Ethnocentrism is characterized by the belief or attitude that one’s own group is superior (Mish). Ethnocentricity applies to the Triads because society (the norm) sees this group as a counterculture due to the type of relationship between the members and the type of rituals, rules, etc to make and maintain that relationship between one another. According to Rachel Blundy in the Law and Crime section of the South China Morning Post as groups started to form, members were expected to view each other as “blood brothers.” Significance of calling each other “blood brothers” led to the thought process that the bond between strangers was just like that of family if not superior because loyalty was both being given and received. This was augmented by the structure of hierarchy in the Triads; which, also led to the enforcement of rules, expectations, and conducts for each member to follow (Blundy). In the Illuminating Lantern, Nepstad wrote thata famous rule for new members was an initiation oath known as “36 oaths. During initiation each member would recite the “36 oaths,” pledging their respect and loyalty only to each other and the Triad group. If, in any way, any of the oaths are broken then that member shall face punishment by 5 thunderbolts or a myriad of swords (Nepstad). Sacrifices are also apart of initiation ceremonies, a chicken is typically slaughtered and its blood is drained into a cup for drinking (Nepstad). If other cultures or people were to look upon this ceremony they would be disgusted, but this is how the Triads display and elicit ethnocentrism; through the strict rules of conduct, which is specifically stated in the oaths and their overwhelming rituals. Although this is not of the norm in in the culture of the larger society it is a practice that helps define the Triads as a counterculture and augments this practice as something that is common only to their culture and behavior.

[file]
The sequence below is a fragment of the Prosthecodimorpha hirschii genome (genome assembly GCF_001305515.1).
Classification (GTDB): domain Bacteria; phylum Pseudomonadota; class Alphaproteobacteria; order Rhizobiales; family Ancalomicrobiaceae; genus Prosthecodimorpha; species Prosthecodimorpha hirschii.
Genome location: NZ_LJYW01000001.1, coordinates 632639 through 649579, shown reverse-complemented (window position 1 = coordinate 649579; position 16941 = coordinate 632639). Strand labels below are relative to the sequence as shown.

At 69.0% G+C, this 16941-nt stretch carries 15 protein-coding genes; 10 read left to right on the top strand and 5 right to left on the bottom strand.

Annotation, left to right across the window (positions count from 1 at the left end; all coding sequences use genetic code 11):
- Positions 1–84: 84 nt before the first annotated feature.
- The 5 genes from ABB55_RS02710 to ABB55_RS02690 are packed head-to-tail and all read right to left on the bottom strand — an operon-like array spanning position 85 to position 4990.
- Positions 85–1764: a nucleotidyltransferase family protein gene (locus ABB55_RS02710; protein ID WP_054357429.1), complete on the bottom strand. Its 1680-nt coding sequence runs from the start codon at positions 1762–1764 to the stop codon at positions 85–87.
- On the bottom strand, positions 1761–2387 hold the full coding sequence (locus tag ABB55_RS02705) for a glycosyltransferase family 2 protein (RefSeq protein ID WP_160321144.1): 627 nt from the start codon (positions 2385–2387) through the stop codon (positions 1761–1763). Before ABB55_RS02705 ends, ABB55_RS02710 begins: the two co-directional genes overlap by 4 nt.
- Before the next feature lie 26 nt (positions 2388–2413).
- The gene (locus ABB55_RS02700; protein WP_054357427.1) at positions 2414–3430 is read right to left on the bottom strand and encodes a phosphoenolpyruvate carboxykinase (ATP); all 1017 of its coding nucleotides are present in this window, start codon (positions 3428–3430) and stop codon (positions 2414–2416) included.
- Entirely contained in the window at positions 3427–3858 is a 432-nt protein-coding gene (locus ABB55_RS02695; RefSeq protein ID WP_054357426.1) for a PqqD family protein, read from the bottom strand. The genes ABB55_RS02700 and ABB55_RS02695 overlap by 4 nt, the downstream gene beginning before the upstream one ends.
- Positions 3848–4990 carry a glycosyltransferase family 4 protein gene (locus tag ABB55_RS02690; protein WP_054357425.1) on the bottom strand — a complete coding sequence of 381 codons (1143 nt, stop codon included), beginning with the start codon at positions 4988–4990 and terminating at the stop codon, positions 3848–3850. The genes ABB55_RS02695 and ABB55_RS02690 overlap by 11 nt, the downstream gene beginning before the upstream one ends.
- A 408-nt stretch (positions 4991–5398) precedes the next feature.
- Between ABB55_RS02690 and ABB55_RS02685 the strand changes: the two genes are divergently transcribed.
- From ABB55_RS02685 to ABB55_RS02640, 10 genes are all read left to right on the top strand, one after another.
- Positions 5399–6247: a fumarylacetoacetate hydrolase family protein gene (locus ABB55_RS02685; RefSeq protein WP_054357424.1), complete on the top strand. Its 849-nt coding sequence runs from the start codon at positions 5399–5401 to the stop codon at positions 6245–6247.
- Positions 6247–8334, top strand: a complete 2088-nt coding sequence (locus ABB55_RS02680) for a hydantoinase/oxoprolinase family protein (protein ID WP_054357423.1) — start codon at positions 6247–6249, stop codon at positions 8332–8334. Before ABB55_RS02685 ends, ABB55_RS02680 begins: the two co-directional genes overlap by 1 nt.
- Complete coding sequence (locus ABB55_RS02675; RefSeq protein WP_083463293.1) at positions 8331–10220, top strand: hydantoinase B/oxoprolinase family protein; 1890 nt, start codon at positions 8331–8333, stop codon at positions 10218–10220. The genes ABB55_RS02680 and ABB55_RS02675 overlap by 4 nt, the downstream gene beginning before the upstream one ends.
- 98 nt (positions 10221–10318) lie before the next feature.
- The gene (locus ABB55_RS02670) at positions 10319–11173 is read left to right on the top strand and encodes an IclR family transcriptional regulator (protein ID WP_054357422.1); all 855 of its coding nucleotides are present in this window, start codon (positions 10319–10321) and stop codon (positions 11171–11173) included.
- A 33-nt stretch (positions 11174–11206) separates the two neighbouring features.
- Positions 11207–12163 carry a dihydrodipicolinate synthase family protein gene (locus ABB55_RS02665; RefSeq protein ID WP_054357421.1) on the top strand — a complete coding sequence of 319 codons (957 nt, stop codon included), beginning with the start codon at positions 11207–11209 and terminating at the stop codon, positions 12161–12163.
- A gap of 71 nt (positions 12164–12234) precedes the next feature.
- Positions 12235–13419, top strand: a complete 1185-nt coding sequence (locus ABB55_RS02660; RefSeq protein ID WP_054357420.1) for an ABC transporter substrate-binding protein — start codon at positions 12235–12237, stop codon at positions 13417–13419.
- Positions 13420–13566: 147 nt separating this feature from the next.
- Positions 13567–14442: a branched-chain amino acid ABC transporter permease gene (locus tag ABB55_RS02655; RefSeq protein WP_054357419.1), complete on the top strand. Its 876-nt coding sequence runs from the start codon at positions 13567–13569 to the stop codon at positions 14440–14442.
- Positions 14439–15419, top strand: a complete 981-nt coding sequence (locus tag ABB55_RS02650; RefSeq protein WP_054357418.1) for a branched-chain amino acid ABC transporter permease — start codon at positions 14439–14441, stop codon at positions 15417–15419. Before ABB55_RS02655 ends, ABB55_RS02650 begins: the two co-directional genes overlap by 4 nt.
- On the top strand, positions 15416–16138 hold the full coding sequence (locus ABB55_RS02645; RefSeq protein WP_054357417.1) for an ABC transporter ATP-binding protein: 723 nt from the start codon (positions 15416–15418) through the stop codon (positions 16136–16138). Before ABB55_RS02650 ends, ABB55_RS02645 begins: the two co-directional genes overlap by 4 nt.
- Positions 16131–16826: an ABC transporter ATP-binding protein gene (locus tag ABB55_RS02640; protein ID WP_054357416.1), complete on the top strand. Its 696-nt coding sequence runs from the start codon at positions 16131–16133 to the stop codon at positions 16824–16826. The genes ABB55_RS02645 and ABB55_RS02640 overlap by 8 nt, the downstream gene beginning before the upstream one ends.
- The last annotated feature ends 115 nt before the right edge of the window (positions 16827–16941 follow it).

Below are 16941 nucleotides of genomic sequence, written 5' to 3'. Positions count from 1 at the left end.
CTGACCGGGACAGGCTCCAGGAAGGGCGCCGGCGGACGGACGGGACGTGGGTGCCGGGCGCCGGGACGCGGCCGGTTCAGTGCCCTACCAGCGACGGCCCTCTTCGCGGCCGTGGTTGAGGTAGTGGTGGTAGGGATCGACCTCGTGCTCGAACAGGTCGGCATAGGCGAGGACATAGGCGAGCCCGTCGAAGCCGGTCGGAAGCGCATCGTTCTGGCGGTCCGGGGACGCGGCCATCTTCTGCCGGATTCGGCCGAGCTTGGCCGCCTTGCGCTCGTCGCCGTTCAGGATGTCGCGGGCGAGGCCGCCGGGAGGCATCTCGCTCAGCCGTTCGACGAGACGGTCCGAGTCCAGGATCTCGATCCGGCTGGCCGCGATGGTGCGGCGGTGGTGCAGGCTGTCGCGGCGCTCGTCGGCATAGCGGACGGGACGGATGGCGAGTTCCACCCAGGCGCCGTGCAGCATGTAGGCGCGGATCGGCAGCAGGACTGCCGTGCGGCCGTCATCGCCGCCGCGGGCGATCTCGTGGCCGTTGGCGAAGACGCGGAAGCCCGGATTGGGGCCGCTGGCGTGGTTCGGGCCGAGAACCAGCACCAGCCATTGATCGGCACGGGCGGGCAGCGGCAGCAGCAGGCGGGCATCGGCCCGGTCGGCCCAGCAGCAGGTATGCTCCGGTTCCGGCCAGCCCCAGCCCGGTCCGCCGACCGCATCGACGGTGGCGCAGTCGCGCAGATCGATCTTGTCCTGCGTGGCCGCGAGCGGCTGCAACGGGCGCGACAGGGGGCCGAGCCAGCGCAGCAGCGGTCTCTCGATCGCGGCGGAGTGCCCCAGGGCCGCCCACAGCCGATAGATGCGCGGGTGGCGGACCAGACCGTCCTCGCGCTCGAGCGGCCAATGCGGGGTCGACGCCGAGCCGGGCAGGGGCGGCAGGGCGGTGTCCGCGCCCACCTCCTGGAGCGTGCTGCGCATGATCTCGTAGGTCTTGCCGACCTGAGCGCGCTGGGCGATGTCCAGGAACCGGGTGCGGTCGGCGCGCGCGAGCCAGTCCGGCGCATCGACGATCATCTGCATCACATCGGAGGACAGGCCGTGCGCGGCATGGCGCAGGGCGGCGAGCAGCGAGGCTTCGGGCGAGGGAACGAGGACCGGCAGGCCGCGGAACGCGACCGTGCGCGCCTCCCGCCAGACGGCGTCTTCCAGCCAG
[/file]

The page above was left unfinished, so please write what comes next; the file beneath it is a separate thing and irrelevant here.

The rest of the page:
Cultural relativism is the belief that a culture should be judged by their own standards and not by the standards of other cultures (Thomas). In this case, although the Triads are a subculture they are better known as a counterculture because they reject the practices of the larger society and replaces them with a new set of cultural patterns by participating in criminal behavior. Due to an increase of Triad members there has also been a rise in criminal activities; Hong Kong has dedicated a police division specifically for Triads known as the Organized Crime and Triad Bureau in order to take care of this problem (Blundy). Three main Triad groups that have the largest amount of followers or influence, especially in Hong Kong, are Sun Yee On, 14K, and Wo Shing Wo (Blundy). In an estimated membership of 20,000 Triad members about 2000 would actually be “active” in criminal behavior (Nepstad). According to Blundy from South China Morning Post such behavior includes drug trafficking, which is a major source of income for the groups. Most of the drug being trafficked are opium, heroin, and cocaine. Other criminal activities that the Triad groups engage in are fraud, extortion, gambling, money, laundering, and prostitution (Blundy). In recent years Triad members have turned to credit card fraud, minibus concessions, call-girl rings, and computer software and CD pirating (Hays).